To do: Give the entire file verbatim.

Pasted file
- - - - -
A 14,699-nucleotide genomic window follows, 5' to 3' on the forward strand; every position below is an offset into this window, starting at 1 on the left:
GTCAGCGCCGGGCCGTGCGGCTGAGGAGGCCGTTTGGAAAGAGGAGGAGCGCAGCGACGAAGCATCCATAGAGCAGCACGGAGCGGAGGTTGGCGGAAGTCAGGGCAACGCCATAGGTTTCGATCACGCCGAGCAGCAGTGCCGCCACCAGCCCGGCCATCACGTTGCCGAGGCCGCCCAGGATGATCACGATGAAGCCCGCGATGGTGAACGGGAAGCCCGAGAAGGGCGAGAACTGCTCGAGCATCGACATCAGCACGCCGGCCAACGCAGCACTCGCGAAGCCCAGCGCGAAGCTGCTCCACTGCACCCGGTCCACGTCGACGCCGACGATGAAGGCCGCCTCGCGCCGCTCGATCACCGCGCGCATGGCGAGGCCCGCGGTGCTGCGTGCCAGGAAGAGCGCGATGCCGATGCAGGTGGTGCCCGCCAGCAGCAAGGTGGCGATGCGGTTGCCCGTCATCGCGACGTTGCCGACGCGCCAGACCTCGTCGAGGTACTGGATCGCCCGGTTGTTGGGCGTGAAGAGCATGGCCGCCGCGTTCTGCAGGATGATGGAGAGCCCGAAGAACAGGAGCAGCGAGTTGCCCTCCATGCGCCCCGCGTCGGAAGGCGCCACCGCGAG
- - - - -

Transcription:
A 14,699-nucleotide genomic window follows, 5' to 3' on the forward strand; every position below is an offset into this window, starting at 1 on the left:
GTCAGCGCCGGGCCGTGCGGCTGAGGAGGCCGTTTGGAAAGAGGAGGAGCGCAGCGACGAAGCATCCATAGAGCAGCACGGAGCGGAGGTTGGCGGAAGTCAGGGCAACGCCATAGGTTTCGATCACGCCGAGCAGCAGTGCCGCCACCAGCCCGGCCATCACGTTGCCGAGGCCGCCCAGGATGATCACGATGAAGCCCGCGATGGTGAACGGGAAGCCCGAGAAGGGCGAGAACTGCTCGAGCATCGACATCAGCACGCCGGCCAACGCAGCACTCGCGAAGCCCAGCGCGAAGCTGCTCCACTGCACCCGGTCCACGTCGACGCCGACGATGAAGGCCGCCTCGCGCCGCTCGATCACCGCGCGCATGGCGAGGCCCGCGGTGCTGCGTGCCAGGAAGAGCGCGATGCCGATGCAGGTGGTGCCCGCCAGCAGCAAGGTGGCGATGCGGTTGCCCGTCATCGCGACGTTGCCGACGCGCCAGACCTCGTCGAGGTACTGGATCGCCCGGTTGTTGGGCGTGAAGAGCATGGCCGCCGCGTTCTGCAGGATGATGGAGAGCCCGAAGAACAGGAGCAGCGAGTTGCCCTCCATGCGCCCCGCGTCGGAAGGCGCCACCGCGAG